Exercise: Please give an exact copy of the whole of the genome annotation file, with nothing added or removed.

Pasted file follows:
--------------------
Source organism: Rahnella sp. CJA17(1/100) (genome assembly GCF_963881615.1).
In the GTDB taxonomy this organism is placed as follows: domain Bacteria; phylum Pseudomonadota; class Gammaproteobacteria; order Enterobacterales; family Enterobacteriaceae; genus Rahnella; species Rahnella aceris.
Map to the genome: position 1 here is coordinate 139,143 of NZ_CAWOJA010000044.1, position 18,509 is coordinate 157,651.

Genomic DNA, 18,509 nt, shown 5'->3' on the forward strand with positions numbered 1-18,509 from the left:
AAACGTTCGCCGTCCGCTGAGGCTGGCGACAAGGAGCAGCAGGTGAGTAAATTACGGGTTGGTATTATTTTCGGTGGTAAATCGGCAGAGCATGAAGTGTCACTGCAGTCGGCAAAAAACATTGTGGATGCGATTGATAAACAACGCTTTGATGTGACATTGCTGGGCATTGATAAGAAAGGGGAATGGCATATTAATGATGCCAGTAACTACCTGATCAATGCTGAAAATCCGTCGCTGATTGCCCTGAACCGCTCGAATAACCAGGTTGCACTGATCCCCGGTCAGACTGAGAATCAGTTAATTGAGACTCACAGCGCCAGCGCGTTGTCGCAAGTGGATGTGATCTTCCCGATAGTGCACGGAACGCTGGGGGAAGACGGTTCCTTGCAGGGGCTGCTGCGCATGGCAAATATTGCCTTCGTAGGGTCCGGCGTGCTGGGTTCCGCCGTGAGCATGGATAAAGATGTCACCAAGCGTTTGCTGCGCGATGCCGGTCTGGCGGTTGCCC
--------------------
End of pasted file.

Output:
Source organism: Rahnella sp. CJA17(1/100) (genome assembly GCF_963881615.1).
In the GTDB taxonomy this organism is placed as follows: domain Bacteria; phylum Pseudomonadota; class Gammaproteobacteria; order Enterobacterales; family Enterobacteriaceae; genus Rahnella; species Rahnella aceris.
Map to the genome: position 1 here is coordinate 139,143 of NZ_CAWOJA010000044.1, position 18,509 is coordinate 157,651.

Genomic DNA, 18,509 nt, shown 5'->3' on the forward strand with positions numbered 1-18,509 from the left:
AAACGTTCGCCGTCCGCTGAGGCTGGCGACAAGGAGCAGCAGGTGAGTAAATTACGGGTTGGTATTATTTTCGGTGGTAAATCGGCAGAGCATGAAGTGTCACTGCAGTCGGCAAAAAACATTGTGGATGCGATTGATAAACAACGCTTTGATGTGACATTGCTGGGCATTGATAAGAAAGGGGAATGGCATATTAATGATGCCAGTAACTACCTGATCAATGCTGAAAATCCGTCGCTGATTGCCCTGAACCGCTCGAATAACCAGGTTGCACTGATCCCCGGTCAGACTGAGAATCAGTTAATTGAGACTCACAGCGCCAGCGCGTTGTCGCAAGTGGATGTGATCTTCCCGATAGTGCACGGAACGCTGGGGGAAGACGGTTCCTTGCAGGGGCTGCTGCGCATGGCAAATATTGCCTTCGTAGGGTCCGGCGTGCTGGGTTCCGCCGTGAGCATGGATAAAGATGTCACCAAGCGTTTGCTGCGCGATGCCGGTCTGGCGGTTGCCC